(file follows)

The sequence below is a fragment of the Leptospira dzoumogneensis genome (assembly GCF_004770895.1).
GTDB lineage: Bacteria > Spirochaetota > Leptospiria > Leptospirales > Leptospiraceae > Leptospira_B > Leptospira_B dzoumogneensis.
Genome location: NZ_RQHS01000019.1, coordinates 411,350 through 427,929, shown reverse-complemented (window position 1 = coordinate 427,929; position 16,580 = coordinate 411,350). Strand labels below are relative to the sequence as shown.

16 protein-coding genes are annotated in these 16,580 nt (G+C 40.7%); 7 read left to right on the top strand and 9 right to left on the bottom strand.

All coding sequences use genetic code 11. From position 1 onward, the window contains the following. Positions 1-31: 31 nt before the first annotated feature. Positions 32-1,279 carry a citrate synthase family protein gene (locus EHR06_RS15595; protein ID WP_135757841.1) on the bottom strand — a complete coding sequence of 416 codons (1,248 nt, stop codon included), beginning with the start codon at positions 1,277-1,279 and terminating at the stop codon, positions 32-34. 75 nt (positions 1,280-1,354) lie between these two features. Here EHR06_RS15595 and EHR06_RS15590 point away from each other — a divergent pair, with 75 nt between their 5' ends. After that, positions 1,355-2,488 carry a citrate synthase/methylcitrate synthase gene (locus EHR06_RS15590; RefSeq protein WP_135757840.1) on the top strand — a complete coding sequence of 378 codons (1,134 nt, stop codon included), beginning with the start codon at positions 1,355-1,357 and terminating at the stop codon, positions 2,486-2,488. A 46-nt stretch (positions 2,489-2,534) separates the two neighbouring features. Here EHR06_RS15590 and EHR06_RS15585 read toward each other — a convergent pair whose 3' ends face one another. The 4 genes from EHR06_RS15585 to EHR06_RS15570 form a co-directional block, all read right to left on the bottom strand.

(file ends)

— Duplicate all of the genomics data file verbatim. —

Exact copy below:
The sequence below is a fragment of the Leptospira dzoumogneensis genome (assembly GCF_004770895.1).
GTDB lineage: Bacteria > Spirochaetota > Leptospiria > Leptospirales > Leptospiraceae > Leptospira_B > Leptospira_B dzoumogneensis.
Genome location: NZ_RQHS01000019.1, coordinates 411,350 through 427,929, shown reverse-complemented (window position 1 = coordinate 427,929; position 16,580 = coordinate 411,350). Strand labels below are relative to the sequence as shown.

16 protein-coding genes are annotated in these 16,580 nt (G+C 40.7%); 7 read left to right on the top strand and 9 right to left on the bottom strand.

All coding sequences use genetic code 11. From position 1 onward, the window contains the following. Positions 1-31: 31 nt before the first annotated feature. Positions 32-1,279 carry a citrate synthase family protein gene (locus EHR06_RS15595; protein ID WP_135757841.1) on the bottom strand — a complete coding sequence of 416 codons (1,248 nt, stop codon included), beginning with the start codon at positions 1,277-1,279 and terminating at the stop codon, positions 32-34. 75 nt (positions 1,280-1,354) lie between these two features. Here EHR06_RS15595 and EHR06_RS15590 point away from each other — a divergent pair, with 75 nt between their 5' ends. After that, positions 1,355-2,488 carry a citrate synthase/methylcitrate synthase gene (locus EHR06_RS15590; RefSeq protein WP_135757840.1) on the top strand — a complete coding sequence of 378 codons (1,134 nt, stop codon included), beginning with the start codon at positions 1,355-1,357 and terminating at the stop codon, positions 2,486-2,488. A 46-nt stretch (positions 2,489-2,534) separates the two neighbouring features. Here EHR06_RS15590 and EHR06_RS15585 read toward each other — a convergent pair whose 3' ends face one another. The 4 genes from EHR06_RS15585 to EHR06_RS15570 form a co-directional block, all read right to left on the bottom strand.